In October, Moore shared the single “Canals of Our City,” which was one of our Songs of the Week. Then she shared its next single, “Slapstick,” which was also one of our Songs of the Week.

Alone with the Sound the Mind Makes was produced by Moore and Ark Calkins. Moore’s last album, Place Is, came out in 2020 via Bar/None

8. Steve Mason: “The People Say”

Steve Mason, former frontman of The Beta Band, is releasing a new album, Brothers & Sisters, on March 3 via Double Six, an imprint of Domino. On Tuesday, he shared its second single, “The People Say.”

Mason simply had this to say in a press release: “‘The People Say’ is a rallying call for us all, urging people to keep climbing, find the righteous fight and dive in.”

Previously Mason shared the album’s first single, “No More,” which features Pakistani singer Javed Bashir and was one of our Songs of the Week.

Brothers & Sisters was co-produced with Tev’n and also features British gospel singers Jayando Cole, Keshia Smith, Connie McCall, and Adrian Blake, as well as Kaviraj Singh on the santoor. It is the follow-up to About the Light, which was released in January 2019 via Double Six. That album followed Boys Outside (2010), Monkey Minds in the Devil’s Time (2013), and Meet the Humans (2016).

Mason had this to say about the new album in a previous press release: “To me, this record is a massive ‘Fuck you’ to Brexit. And a giant ‘Fuck you’ to anyone that is terrified of immigration because there is nothing that immigration has brought to this country that isn’t to be applauded. Can you imagine what this place would be like without that [immigration]? I mean what would it be like? Cornish pasties and morris dancing?”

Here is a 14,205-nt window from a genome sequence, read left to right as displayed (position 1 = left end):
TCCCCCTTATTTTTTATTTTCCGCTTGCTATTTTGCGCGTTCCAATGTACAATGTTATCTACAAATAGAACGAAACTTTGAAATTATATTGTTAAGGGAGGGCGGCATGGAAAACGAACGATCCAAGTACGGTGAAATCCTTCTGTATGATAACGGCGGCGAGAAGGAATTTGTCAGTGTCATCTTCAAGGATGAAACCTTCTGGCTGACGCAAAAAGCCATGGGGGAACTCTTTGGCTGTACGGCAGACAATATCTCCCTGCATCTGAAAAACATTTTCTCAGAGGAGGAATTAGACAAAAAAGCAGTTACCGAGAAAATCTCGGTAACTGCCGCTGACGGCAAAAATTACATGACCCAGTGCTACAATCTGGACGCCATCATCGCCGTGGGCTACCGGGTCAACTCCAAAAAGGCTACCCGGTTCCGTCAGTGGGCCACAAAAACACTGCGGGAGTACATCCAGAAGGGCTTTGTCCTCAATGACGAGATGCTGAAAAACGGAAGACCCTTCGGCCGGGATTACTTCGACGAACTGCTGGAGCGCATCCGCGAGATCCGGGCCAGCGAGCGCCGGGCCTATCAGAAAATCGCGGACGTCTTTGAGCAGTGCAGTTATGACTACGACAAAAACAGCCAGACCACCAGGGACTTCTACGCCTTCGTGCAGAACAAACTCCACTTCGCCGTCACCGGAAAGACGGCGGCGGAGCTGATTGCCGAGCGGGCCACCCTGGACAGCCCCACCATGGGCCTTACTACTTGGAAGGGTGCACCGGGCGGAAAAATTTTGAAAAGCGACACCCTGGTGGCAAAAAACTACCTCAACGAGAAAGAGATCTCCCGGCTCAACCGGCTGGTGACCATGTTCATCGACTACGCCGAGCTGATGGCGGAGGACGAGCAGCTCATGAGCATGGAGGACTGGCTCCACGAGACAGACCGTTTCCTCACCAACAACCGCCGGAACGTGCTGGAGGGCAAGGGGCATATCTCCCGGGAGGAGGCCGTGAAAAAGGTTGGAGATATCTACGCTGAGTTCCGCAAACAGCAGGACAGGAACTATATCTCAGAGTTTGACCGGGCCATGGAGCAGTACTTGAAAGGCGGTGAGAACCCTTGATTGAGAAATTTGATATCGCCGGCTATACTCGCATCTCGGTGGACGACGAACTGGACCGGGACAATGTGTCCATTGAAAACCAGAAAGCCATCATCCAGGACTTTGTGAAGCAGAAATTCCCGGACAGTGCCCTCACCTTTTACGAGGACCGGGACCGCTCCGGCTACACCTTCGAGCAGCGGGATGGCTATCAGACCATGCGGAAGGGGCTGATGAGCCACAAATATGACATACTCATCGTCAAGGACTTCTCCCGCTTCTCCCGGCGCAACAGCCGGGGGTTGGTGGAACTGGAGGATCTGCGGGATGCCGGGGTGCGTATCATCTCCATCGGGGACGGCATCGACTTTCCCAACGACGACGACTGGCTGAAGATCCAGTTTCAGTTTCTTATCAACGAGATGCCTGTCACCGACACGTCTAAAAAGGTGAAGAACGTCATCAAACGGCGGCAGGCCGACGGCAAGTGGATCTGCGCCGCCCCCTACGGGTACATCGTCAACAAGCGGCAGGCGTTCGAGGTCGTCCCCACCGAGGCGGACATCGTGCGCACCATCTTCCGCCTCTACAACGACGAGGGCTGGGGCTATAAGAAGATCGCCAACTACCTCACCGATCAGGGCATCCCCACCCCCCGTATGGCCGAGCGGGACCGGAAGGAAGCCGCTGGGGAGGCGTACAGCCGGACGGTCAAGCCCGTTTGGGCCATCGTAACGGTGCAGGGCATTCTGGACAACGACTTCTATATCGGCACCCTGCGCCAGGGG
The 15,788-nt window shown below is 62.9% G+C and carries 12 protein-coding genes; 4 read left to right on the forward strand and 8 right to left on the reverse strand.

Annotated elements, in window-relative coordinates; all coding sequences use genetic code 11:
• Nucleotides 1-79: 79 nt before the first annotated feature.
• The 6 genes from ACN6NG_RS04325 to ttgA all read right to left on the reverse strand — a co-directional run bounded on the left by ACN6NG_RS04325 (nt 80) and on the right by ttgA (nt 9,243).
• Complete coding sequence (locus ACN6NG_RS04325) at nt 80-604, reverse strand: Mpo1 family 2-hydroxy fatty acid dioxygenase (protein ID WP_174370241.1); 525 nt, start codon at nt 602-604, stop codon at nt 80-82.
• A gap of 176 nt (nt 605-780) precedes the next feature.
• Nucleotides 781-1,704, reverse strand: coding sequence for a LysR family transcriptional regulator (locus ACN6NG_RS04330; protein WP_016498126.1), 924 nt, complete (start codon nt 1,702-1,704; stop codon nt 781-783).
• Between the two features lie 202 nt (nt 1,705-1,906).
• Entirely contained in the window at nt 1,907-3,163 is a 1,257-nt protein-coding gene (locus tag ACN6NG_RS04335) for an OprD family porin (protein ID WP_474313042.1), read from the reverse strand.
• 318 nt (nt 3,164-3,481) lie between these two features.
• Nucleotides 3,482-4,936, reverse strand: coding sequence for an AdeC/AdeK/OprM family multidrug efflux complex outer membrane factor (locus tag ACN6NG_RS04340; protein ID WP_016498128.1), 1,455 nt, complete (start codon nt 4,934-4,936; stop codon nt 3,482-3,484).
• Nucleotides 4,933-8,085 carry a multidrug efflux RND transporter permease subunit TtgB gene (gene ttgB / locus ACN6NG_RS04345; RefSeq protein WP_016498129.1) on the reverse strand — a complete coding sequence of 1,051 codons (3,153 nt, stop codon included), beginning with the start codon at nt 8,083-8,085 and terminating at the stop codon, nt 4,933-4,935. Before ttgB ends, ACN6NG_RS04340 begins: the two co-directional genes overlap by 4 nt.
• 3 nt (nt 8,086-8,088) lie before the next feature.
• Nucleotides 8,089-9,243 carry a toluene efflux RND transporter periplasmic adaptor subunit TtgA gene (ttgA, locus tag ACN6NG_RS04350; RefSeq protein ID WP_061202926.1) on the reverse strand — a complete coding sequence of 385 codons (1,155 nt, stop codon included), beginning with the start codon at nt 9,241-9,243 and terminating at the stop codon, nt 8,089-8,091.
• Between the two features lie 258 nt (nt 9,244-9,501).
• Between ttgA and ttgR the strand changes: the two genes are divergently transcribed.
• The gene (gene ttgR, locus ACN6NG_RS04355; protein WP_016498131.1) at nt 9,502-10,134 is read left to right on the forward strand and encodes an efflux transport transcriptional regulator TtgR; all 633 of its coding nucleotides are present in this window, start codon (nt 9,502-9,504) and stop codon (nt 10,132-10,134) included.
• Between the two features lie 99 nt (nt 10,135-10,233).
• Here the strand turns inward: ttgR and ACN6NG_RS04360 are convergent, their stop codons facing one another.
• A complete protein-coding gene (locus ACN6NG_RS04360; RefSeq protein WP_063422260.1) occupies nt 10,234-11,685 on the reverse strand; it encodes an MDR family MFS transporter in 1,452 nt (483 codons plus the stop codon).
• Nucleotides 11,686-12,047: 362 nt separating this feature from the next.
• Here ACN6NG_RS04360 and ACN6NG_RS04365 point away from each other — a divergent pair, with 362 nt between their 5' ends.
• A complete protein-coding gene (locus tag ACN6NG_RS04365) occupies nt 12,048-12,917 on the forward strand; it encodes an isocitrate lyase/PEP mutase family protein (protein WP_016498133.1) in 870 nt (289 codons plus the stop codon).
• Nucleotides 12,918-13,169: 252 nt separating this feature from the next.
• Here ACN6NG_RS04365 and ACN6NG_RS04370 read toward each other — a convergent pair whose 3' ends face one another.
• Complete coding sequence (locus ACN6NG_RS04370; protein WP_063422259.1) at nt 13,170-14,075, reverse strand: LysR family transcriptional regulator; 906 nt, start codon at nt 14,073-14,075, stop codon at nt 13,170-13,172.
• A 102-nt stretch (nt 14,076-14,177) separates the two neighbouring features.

9. Patrick Wolf: “Nowhere Game”

After a long hiatus from music, Patrick Wolf is releasing a new EP, The Night Safari, on April 14 via his own label Apport. On Wednesday, he shared its second single, “Nowhere Game,” via a music video. Joseph Wilson directed the video.

In November, Wolf announced the EP and shared its first single, “Enter the Day,” which was his first new song in a decade and was one of our Songs of the Week.

Wolf had this to say about “Nowhere Game” in a press release: “On the way home from a concert on a stage facing the Black Sea in Crimea I recorded a melody into my laptop and started programming on the plane home, trying to make a portrait of the storm rolling I had watched sat backstage on the beach with an armed security guard. Many years later as I was finishing The Night Safari EP I discovered that unfinished project and then the new string section and lyrics of a period of life I named ‘nowhere game,’ a few years where I stopped singing altogether apart from, I realized, to record ‘happy birthday’ down the phone to my friends and family. Ultimately the song to me is a slow realization of being trapped in any manifestation of vicious cycle and a long way yet from knowing how to ask for help. The viola and violin parts on ‘Nowhere Game’ and across the EP are played by myself for the first time since my first two albums, proof to me that I had broken one of my own vicious cycles in the end and returned to my craft”

Of the song’s music video, Wolf says: “This video is the second part of a film directed by Joseph Wilson that journeys through the first two tracks of The Night Safari EP this second part opens with me rowing down the black frozen river of the previous song into the ‘Nowhere Game’ that Joseph and I imagined up inspired by our own mutual experiences of nowhere. Every stitch of clothes and costume in the video from my own to the nowhere creatures too was handmade by me and the visionary Marco Tullio Siviglia, our collaboration, as it came to pass with every creative and dancer involved on the video became as magical as it was accidentally emotional. As we all began to enter past the midnight hour it soon began to feel like an act of solidarity filming in the abandoned Beacon Hill Fort on the coldest night of 2022.”